Cris Cohen: And you said in another interview that “every song is a message.” When you're writing, do you have specific recipients of this message in mind or is it more about letting fate decide who is going to receive this message?
John Hall of Orleans: I try to write things that I know about or things that are important to me. And sometimes I know, or I think I know, who that will appeal to. Sometimes it's just, “I hope people get this.” Sometimes it's a lyric that came from things I learned, like “it's all up and down from here.” Somebody came up to me once, when I was celebrating a birthday, and said, “Congratulations, John. Well, it's all up and down from here.” You know, it's the truth in life. Things are never as good as you think, or as bad as you think. But life is really in the middle. So this is something I wrote because it meant something to me. And I also thought it was funny and would ring true to people. “Lessons,” same thing. “Everybody I've spoken to says I needed to learn patience. I wound up in a traffic jam.” Yeah, me too.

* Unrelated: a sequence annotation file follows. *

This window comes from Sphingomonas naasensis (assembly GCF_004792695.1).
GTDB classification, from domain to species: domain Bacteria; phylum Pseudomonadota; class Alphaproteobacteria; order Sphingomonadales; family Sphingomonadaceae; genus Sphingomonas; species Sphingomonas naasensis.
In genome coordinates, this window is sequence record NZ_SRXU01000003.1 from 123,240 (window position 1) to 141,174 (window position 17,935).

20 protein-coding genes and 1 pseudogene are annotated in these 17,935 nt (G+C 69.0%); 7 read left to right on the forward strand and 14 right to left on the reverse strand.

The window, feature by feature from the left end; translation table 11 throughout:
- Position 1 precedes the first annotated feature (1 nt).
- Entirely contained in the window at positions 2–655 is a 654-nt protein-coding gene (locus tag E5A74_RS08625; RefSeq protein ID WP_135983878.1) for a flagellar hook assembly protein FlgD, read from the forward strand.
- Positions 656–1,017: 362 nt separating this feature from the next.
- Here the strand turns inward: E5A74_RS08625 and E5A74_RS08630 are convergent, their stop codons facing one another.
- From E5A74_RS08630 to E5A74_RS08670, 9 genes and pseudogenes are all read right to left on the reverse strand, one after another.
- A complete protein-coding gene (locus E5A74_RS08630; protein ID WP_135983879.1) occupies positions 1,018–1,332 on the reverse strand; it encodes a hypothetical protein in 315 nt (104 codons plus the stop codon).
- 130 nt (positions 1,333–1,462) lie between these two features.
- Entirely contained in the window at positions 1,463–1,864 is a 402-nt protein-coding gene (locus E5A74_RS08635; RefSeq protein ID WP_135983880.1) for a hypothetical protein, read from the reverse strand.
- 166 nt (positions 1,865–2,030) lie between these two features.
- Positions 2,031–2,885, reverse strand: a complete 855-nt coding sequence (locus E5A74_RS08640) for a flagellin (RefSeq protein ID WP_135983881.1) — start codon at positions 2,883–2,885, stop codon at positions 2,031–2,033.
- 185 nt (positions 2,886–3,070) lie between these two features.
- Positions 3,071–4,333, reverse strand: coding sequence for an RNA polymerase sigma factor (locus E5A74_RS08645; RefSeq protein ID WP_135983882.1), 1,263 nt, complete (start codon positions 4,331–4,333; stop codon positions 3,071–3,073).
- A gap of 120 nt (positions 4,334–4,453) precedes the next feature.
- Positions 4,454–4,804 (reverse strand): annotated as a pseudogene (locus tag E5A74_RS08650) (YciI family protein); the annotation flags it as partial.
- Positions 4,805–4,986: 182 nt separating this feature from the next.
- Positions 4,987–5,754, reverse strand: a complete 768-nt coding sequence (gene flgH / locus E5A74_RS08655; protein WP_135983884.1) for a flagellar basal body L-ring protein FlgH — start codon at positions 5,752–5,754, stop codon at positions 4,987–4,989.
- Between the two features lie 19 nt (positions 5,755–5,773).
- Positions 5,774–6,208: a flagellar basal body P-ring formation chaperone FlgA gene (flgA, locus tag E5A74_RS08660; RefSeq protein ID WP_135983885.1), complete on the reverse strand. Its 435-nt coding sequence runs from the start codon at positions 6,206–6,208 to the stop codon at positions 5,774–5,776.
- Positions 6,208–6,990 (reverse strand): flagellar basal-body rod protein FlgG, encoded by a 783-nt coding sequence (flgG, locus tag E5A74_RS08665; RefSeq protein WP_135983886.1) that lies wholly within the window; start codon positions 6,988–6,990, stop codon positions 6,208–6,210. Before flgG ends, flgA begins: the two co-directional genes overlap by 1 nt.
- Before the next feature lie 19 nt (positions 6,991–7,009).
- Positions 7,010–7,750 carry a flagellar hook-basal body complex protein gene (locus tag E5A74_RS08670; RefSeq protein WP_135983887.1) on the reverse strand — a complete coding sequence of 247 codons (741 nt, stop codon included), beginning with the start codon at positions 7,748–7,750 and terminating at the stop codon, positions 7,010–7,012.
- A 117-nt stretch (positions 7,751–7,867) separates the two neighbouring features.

Trying to force an outcome of a situation, especially when you don't really know what the outcome should be… I've learned through trial and error -- and some pain -- that it’s best to show up and do my part and then see what happens, as opposed to trying to wrestle a person or a situation or a job -- anything in my life -- to try to make it go where I think it should go.